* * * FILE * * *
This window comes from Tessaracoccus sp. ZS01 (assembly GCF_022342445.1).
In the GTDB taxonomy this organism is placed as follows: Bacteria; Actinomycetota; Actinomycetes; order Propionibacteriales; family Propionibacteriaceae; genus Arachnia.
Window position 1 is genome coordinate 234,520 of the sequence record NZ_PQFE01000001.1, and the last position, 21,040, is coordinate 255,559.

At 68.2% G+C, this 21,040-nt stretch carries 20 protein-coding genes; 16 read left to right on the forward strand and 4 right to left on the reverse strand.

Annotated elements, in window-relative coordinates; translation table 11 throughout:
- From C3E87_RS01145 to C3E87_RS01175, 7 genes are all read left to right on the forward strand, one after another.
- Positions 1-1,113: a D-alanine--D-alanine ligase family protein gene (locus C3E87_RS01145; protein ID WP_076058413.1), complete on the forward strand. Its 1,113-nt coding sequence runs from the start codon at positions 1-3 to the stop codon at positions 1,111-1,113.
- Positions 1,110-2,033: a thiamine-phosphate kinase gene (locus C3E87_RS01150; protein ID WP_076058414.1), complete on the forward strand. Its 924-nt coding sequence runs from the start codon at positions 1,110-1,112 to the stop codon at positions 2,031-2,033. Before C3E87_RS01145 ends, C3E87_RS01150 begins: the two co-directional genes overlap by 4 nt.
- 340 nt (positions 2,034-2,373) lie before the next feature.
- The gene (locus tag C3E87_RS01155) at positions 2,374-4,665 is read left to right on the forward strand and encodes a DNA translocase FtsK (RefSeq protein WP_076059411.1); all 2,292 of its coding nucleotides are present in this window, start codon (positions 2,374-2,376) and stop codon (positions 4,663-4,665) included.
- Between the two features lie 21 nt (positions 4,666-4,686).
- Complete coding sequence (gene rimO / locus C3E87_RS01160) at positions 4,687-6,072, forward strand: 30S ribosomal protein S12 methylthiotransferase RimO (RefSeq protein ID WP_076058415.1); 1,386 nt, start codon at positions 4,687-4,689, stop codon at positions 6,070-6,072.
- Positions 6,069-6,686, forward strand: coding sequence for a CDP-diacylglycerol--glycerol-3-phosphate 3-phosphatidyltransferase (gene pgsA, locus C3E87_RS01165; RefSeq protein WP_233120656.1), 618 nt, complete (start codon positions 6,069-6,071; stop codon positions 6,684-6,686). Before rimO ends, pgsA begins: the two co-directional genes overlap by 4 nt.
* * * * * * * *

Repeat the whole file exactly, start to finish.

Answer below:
This window comes from Tessaracoccus sp. ZS01 (assembly GCF_022342445.1).
In the GTDB taxonomy this organism is placed as follows: Bacteria; Actinomycetota; Actinomycetes; order Propionibacteriales; family Propionibacteriaceae; genus Arachnia.
Window position 1 is genome coordinate 234,520 of the sequence record NZ_PQFE01000001.1, and the last position, 21,040, is coordinate 255,559.

At 68.2% G+C, this 21,040-nt stretch carries 20 protein-coding genes; 16 read left to right on the forward strand and 4 right to left on the reverse strand.

Annotated elements, in window-relative coordinates; translation table 11 throughout:
- From C3E87_RS01145 to C3E87_RS01175, 7 genes are all read left to right on the forward strand, one after another.
- Positions 1-1,113: a D-alanine--D-alanine ligase family protein gene (locus C3E87_RS01145; protein ID WP_076058413.1), complete on the forward strand. Its 1,113-nt coding sequence runs from the start codon at positions 1-3 to the stop codon at positions 1,111-1,113.
- Positions 1,110-2,033: a thiamine-phosphate kinase gene (locus C3E87_RS01150; protein ID WP_076058414.1), complete on the forward strand. Its 924-nt coding sequence runs from the start codon at positions 1,110-1,112 to the stop codon at positions 2,031-2,033. Before C3E87_RS01145 ends, C3E87_RS01150 begins: the two co-directional genes overlap by 4 nt.
- 340 nt (positions 2,034-2,373) lie before the next feature.
- The gene (locus tag C3E87_RS01155) at positions 2,374-4,665 is read left to right on the forward strand and encodes a DNA translocase FtsK (RefSeq protein WP_076059411.1); all 2,292 of its coding nucleotides are present in this window, start codon (positions 2,374-2,376) and stop codon (positions 4,663-4,665) included.
- Between the two features lie 21 nt (positions 4,666-4,686).
- Complete coding sequence (gene rimO / locus C3E87_RS01160) at positions 4,687-6,072, forward strand: 30S ribosomal protein S12 methylthiotransferase RimO (RefSeq protein ID WP_076058415.1); 1,386 nt, start codon at positions 4,687-4,689, stop codon at positions 6,070-6,072.
- Positions 6,069-6,686, forward strand: coding sequence for a CDP-diacylglycerol--glycerol-3-phosphate 3-phosphatidyltransferase (gene pgsA, locus C3E87_RS01165; RefSeq protein WP_233120656.1), 618 nt, complete (start codon positions 6,069-6,071; stop codon positions 6,684-6,686). Before rimO ends, pgsA begins: the two co-directional genes overlap by 4 nt.